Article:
by Padraic Gilligan, Managing Partner, SoolNua
Despite changing demographics and new generational preferences the filter for destination selection still pivots around crucial infrastructural categories like hotel, formal and informal venues and unique destination experiences. I recently re-visited Belfast and was hugely impressed by how far it has come as a MICE destination in a relatively short time.
At the European Cities Marketing (#ECM14) Conference hosted in the city under the highly professional eye of Anne Doherty of Happening Conference & Events, the ever ebullient, suave and debonair Gerry Lennon of the CVB shared how Belfast has strategically re-positioned itself following many years in the tourism wilderness:
We re-built our profile on three pillars: political stability, infrastructural investment and a zealous focus on marketing.
The infrastructural development is particularly pertinent to the meetings and events arena and over the past number of years some truly unique assets have been built.
Titanic Quarter and the Titanic Experience
On its website Titanic Quarter is described as “one of the world’s largest urban-waterfront regeneration projects”. Built on 185 acres this mixed development includes residential, retail, educational and tourist facilities with pride of place going to the Titanic Experience, a truly awesome visitor attraction the tells the story of Belfast as an industrial city along with the fascinating tale of the Titanic, built and launched in Belfast in the early twentieth century. The Titanic Experience is unique to Belfast and allows the city to piggy-back its own brand proposition on a powerful human story with universal emotional appeal. Housed in an iconic structure to echo the towering hull of a ship, the façade is finished in three thousand three-dimensional aluminium plates that glisten and sparkle in the subtle Belfast northern light. It’s an inspiring structure that symbolically conveys the city’s ambitious as a destination. Thankfully the designers provided for amble meetings and events space within the facility including space for Titanic inspired Gala dinner celebrations.
The Merchant Hotel
I first stayed at The Merchant soon after it opened as a hotel in the mid 00s. Originally constructed as the HQ for Ulster Bank way back in the late 1850s, the ediface is Italianate, typical of the early Victorian era, with sumptuous stucco interiors by local Belfast artisan George Crowe. In 2010 it underwent an elaborate extension which increased the guest room count to 67 and provided for meetings facilities and a luxury spa. The Merchant today endows central Belfast with a signature 5 star hotel experience to rival any city. The opulent Victorian banking hall interiors have been magnificently re-purposed as public spaces and the Victorian theme continues throughout the original, pre-extension guest rooms. The new wing is Art Deco and fine contemporary art curated by the Gormley Gallery hangs throughout.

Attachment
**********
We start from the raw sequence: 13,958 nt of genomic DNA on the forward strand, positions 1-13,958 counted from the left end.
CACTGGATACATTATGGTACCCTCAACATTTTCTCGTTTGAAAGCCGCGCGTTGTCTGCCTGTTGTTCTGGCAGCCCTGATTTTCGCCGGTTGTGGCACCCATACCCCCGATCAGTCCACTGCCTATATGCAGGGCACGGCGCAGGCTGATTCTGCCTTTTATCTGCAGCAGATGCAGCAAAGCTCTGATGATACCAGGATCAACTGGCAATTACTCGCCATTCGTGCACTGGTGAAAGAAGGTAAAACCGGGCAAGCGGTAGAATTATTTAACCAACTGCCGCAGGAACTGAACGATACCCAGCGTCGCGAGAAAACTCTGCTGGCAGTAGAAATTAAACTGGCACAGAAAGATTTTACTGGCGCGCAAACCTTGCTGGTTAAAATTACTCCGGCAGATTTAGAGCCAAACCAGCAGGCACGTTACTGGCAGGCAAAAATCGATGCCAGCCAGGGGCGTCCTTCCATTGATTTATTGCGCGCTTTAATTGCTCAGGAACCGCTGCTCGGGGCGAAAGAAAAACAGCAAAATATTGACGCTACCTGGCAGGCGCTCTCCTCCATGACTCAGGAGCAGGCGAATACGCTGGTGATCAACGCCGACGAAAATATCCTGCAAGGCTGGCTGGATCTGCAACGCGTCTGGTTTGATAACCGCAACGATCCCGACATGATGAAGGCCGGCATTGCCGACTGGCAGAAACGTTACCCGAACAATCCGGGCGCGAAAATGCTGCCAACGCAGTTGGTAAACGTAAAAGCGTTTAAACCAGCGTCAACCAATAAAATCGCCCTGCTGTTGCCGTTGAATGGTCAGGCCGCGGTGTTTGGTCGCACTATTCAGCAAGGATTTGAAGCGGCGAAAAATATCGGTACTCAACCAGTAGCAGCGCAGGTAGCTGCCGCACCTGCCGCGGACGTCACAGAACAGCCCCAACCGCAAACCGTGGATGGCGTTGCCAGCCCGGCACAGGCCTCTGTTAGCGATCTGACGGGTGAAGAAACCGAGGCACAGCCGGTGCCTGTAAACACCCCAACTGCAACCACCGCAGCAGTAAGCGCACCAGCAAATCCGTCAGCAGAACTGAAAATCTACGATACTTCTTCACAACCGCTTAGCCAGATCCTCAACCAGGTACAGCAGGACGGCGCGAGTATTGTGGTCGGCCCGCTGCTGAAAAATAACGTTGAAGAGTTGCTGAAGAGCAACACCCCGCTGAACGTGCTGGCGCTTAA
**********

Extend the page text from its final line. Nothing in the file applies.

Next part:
Cathedral Quarter and St Anne’s Square
I enjoyed a whirlwind tour of Cathedral Quarter with Melita Williams of Bespoke Belfast, a boutique DMC offering exclusive experiences for business and leisure. Melita is Welsh but has a native-like passion for her adopted city and a highly cultured nose for sniffing out new and unusual hidden gems. First stop was Muriel’s, a gastro-pub and member of the World Gin Club, located in a former Milliner’s. It has a cluttered, shabby-chic interior with antique display cabinets. Knickers and Bras of various shapes and hues hang from clothes lines than criss-cross the ceiling. So now!
Next stop on Skipper Street, close to The Merchant, was The Spaniard, another tiny drinking emporium, this time specialising in Rum. There’s a Salvador Dali inspired corner here with colourful ephemera and bric-a-brac. Under the same ownership as Muriel’s the same eclectic style prevails here.
Around the corner, meanwhile, at The Duke of York, you can find the largest collection of Irish whiskeys on the island of Ireland including some very rare, and expensive, Dungourny. We had a nice chat with Karen Sheppard there who conducts tutored whiskey tastings and was recently featured in Vanity Fair magazine. The Duke of York hosted the first gig by mega-rockers, Snow Patrol, a fact record on the commemorative plaque outside the venue.
Close by St Anne’s Square houses a plethora of different style restaurants all with al fresco terraces. One part of the square is occupied by The Metropolitan Arts Centre, popularly known as The MAC, a flexible exhibition and performance space on several floors catering for up to 350. The MAC is a great edition to the city providing great space for events at a city centre location.
When you add these new visitor opportunities to the existing stock in the city – the iconic Europa Hotel – celebrating its twentieth anniversary under the ownership of the Hastings family in 2014 – and the magnificent custom-built Waterfront Hall – soon to receive a £30m extension – then it’s easy to understand why the city was able to attract such mega-MICE business as the World Police and Fire Games and the MTV Awards. And once these events opt for Belfast, success is guaranteed. MTV declared the Belfast edition to be their “best party ever” while WPFG2013 were described as “the friendliest games ever”.
Padraic Gilligan was in Belfast to attend the European Cities Marketing event. With his partner Patrick Delaney, Padraic is Managing Partner at SoolNua, a boutique consultancy offering marketing and training input for MICE.